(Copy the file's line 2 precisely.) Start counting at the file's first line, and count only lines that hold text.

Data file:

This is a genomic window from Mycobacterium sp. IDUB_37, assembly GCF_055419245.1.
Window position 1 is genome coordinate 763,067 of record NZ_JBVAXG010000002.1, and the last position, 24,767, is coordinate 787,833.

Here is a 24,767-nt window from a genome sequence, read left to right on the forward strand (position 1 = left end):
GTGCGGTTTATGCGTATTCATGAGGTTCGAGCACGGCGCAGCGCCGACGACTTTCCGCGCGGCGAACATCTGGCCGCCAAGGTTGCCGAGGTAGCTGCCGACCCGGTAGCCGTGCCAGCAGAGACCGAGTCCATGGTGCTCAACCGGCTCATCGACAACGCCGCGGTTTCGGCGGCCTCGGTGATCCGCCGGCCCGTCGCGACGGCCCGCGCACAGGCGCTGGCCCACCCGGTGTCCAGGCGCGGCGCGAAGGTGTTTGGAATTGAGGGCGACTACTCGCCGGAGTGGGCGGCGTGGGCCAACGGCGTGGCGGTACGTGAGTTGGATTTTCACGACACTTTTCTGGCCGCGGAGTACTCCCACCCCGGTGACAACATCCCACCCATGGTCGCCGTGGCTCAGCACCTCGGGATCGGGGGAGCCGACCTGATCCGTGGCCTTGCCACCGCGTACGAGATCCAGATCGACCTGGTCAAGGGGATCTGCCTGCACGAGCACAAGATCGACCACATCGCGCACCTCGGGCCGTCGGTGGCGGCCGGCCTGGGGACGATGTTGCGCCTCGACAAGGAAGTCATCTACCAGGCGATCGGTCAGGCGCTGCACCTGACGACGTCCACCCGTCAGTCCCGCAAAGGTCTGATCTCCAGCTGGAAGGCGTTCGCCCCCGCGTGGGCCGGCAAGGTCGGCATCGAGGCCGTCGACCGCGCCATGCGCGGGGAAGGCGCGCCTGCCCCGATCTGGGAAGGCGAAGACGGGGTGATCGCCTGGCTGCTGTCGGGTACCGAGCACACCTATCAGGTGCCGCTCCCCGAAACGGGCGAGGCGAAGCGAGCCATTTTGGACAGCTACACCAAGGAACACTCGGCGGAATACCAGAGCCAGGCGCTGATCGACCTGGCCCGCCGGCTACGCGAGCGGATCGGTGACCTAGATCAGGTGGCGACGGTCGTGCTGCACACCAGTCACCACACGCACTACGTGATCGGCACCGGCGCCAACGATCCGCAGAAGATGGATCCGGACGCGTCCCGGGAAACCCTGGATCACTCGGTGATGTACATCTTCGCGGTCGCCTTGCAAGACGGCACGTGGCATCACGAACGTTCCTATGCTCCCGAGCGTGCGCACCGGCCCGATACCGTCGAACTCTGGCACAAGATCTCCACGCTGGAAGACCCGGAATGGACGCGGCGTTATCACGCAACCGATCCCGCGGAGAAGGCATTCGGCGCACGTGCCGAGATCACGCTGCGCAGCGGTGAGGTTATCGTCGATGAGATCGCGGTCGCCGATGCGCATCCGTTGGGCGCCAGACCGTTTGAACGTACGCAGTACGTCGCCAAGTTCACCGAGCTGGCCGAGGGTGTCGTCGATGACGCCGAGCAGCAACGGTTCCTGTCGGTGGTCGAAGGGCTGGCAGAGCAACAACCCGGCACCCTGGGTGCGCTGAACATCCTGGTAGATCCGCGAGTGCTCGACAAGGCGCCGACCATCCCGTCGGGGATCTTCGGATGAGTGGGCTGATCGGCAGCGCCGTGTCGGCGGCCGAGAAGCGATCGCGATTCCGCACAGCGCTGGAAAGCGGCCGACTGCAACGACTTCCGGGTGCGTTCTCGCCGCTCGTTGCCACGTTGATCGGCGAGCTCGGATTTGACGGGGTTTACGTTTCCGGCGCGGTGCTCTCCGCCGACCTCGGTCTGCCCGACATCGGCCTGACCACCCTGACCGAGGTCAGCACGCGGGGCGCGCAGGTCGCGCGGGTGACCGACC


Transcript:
Window position 1 is genome coordinate 763,067 of record NZ_JBVAXG010000002.1, and the last position, 24,767, is coordinate 787,833.